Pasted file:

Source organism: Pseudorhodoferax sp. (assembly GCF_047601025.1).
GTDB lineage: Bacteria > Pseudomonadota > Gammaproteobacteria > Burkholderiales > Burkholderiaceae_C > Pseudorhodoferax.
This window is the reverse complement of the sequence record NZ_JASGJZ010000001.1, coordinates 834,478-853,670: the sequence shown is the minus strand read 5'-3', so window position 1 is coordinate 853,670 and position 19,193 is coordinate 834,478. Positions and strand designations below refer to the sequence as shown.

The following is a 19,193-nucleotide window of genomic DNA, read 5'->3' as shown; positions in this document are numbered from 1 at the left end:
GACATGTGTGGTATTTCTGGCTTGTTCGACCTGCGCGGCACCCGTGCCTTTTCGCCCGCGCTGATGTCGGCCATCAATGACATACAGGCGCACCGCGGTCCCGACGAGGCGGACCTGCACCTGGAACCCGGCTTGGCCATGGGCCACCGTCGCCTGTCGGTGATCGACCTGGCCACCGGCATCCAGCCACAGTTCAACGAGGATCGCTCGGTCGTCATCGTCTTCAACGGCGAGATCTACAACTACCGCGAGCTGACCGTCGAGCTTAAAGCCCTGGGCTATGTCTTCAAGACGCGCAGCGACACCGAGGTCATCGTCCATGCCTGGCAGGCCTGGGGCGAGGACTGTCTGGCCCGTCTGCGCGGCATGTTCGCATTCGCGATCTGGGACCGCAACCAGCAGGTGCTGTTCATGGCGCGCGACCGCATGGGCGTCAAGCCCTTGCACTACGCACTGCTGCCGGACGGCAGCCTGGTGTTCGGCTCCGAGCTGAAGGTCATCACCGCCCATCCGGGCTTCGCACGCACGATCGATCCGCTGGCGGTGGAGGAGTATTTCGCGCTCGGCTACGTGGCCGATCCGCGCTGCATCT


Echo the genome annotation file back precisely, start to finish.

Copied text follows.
Source organism: Pseudorhodoferax sp. (assembly GCF_047601025.1).
GTDB lineage: Bacteria > Pseudomonadota > Gammaproteobacteria > Burkholderiales > Burkholderiaceae_C > Pseudorhodoferax.
This window is the reverse complement of the sequence record NZ_JASGJZ010000001.1, coordinates 834,478-853,670: the sequence shown is the minus strand read 5'-3', so window position 1 is coordinate 853,670 and position 19,193 is coordinate 834,478. Positions and strand designations below refer to the sequence as shown.

The following is a 19,193-nucleotide window of genomic DNA, read 5'->3' as shown; positions in this document are numbered from 1 at the left end:
GACATGTGTGGTATTTCTGGCTTGTTCGACCTGCGCGGCACCCGTGCCTTTTCGCCCGCGCTGATGTCGGCCATCAATGACATACAGGCGCACCGCGGTCCCGACGAGGCGGACCTGCACCTGGAACCCGGCTTGGCCATGGGCCACCGTCGCCTGTCGGTGATCGACCTGGCCACCGGCATCCAGCCACAGTTCAACGAGGATCGCTCGGTCGTCATCGTCTTCAACGGCGAGATCTACAACTACCGCGAGCTGACCGTCGAGCTTAAAGCCCTGGGCTATGTCTTCAAGACGCGCAGCGACACCGAGGTCATCGTCCATGCCTGGCAGGCCTGGGGCGAGGACTGTCTGGCCCGTCTGCGCGGCATGTTCGCATTCGCGATCTGGGACCGCAACCAGCAGGTGCTGTTCATGGCGCGCGACCGCATGGGCGTCAAGCCCTTGCACTACGCACTGCTGCCGGACGGCAGCCTGGTGTTCGGCTCCGAGCTGAAGGTCATCACCGCCCATCCGGGCTTCGCACGCACGATCGATCCGCTGGCGGTGGAGGAGTATTTCGCGCTCGGCTACGTGGCCGATCCGCGCTGCATCT